Simple state machine. Public domain by Wikipedia user Cepheus

The author has used state machines in several CircuitPython guides, most recently for the New Years Eve dropping ball.

So what is a state machine?

Accoding to Wikipedia:

finite-state machine (FSM) or finite-state automaton (FSA, plural: automata), finite automaton, or simply a state machine, is a mathematical model of computation. It is an abstract machine that can be in exactly one of a finite number of states at any given time. The FSM can change from one state to another in response to some external inputs; the change from one state to another is called a transition. An FSM is defined by a list of its states, its initial state, and the conditions for each transition.

So what's all that mean? Simply put, there's some number of states and a way to move between them.

What's a state? Let's use the example of the states of matter: solid. liquid, and gas (we'll ignore plasma to keep this simple). There are well defined transitions to move between these states:

• melting transitions from solid to liquid,
• freezing transitions from liquid to solid,
• evaporating transitions from liquid to gas,
• condensing transitions from gas to liquid, and
• sublimating transitions from solid to gas.

Each of these have conditions in terms of material, temperature, and pressure that control whether or not the transition can happen. A simplified example of this is that when its temperature is less than 0C (32F), water will freeze transitioning it from a liquid state to a solid state.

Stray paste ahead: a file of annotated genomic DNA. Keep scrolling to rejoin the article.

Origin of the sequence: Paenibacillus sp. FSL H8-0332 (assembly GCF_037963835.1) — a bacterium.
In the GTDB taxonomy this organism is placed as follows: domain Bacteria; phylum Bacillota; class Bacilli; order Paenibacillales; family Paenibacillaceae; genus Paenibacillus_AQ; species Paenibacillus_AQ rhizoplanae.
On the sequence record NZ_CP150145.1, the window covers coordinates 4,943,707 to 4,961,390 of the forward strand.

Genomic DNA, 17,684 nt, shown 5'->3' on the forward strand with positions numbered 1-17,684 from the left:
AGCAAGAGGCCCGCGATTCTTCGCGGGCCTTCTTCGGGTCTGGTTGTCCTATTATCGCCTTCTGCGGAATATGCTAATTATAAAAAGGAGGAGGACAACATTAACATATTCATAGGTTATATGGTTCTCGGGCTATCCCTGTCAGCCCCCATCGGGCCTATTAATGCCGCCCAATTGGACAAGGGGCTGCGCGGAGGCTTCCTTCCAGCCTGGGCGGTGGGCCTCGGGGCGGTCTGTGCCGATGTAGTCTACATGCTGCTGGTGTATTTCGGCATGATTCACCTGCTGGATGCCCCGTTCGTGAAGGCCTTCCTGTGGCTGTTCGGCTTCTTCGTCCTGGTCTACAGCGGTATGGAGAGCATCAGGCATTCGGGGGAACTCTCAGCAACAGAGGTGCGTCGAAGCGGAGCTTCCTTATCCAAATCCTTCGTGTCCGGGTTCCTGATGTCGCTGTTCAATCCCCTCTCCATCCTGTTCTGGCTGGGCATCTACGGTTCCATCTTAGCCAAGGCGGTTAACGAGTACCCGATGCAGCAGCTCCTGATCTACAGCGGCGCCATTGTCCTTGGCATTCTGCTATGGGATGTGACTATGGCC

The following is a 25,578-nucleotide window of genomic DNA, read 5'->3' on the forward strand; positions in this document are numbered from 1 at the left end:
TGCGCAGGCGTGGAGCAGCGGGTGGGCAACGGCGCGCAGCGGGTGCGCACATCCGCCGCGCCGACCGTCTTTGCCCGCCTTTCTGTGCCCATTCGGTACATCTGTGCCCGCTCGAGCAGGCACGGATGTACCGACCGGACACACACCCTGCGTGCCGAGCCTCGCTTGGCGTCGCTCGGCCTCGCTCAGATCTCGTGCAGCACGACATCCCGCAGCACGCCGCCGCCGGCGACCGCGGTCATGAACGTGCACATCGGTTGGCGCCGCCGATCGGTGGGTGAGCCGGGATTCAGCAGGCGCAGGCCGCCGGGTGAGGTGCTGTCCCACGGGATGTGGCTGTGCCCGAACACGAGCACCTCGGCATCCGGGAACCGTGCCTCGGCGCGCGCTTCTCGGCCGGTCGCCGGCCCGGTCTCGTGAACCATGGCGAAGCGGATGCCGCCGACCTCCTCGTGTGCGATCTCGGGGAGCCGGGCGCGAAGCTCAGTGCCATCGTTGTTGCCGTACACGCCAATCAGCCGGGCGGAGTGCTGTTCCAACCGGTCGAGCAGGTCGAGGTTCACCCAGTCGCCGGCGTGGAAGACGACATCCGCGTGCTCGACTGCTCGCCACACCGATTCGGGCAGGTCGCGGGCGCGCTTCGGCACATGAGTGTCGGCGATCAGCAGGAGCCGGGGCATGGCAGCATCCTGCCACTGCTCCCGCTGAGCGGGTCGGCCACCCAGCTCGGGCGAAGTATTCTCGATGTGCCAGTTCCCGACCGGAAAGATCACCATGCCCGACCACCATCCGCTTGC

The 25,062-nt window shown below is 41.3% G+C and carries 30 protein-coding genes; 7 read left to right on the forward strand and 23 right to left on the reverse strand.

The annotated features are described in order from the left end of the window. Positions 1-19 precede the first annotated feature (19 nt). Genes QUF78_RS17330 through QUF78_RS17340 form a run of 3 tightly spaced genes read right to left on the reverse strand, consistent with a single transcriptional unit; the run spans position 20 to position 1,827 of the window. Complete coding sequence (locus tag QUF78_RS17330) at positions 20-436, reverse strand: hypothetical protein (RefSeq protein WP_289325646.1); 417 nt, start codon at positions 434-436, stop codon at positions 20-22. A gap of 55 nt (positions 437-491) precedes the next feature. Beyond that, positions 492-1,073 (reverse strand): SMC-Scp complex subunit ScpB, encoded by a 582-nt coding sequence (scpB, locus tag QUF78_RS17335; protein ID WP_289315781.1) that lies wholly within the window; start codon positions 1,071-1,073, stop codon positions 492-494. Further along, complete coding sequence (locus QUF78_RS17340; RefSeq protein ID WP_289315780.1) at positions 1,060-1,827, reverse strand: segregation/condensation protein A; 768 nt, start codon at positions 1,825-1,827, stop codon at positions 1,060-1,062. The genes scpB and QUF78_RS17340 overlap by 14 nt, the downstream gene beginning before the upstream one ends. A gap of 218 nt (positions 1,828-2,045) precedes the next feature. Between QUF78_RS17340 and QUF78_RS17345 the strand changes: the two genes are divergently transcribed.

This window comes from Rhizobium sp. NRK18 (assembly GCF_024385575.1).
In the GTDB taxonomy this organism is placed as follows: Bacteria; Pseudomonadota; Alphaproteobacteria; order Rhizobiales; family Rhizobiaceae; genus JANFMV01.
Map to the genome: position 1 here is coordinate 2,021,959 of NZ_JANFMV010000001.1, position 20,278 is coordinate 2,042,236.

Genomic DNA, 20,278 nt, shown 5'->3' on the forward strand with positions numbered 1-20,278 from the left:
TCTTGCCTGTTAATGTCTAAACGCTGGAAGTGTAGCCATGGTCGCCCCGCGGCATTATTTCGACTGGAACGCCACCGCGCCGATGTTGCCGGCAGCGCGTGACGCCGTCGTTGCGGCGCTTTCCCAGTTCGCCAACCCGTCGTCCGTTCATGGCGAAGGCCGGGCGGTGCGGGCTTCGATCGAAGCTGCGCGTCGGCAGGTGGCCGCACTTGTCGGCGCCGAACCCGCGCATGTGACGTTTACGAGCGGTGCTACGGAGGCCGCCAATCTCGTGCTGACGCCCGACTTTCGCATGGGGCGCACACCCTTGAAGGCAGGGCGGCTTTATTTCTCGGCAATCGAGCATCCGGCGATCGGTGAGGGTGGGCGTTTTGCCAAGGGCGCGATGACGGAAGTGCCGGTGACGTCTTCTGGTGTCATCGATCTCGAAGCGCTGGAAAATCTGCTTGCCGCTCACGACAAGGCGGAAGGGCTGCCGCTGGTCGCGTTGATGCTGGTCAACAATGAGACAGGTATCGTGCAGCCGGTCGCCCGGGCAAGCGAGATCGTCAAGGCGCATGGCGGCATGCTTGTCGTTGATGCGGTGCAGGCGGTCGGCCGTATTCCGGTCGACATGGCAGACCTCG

The state machine in the diagram at the top of this page processes a stream of 1s and 0s (as label the transitions). When the machine is in S1 it has processed an even number of 0s, and an odd number when in S2.

A huge advantage of working with a modern, capable MCU like the SAMD51 with it's ARM Cortex-M4 core and spacious memory is that we can make use of more advanced programming techniques that require overhead that smaller, simpler, slower MCUs simply can't handle.

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We'll be using CircuitPython for this project. Are you new to using CircuitPython? No worries, there is a full getting started guide here.

Adafruit suggests using the Mu editor to edit your code and have an interactive REPL in CircuitPython. You can learn about Mu and its installation in this tutorial.

Install the latest release of CircuitPython, version 4. Follow the instructions here using the appropriate CircuitPython UF2 file.

Get the latest 4.0 library pack, unzip it, and drag the libraries you need over into the /lib folder on CIRCUITPY.

For this project you will need the following libraries:

• neopixel.mpy

When these are installed, your CIRCUITPY/lib directory should look something like:

Example Project

The hardware this code is meant to run on is described in the NYE Ball Drop project by the Ruiz Brothers.

There are two versions of the codebase, each in it's own subdirectory. You can load it all using the download Project Zip link below.

There's a standard way to draw state machines that can get quite detailed. Here we'll use a fairly basic form. Below is the state machine from the NYE ball drop guide. We'll explore a couple ways to implement it.

The rectangles are states, the lines between them are the transitions. Each conditional transition is labeled with the condition.

States are:
Waiting - The machine sits here waiting until the time read from the real time clock hardware reaches 10 seconds to midnight on Dec 31, or the switch being pressed.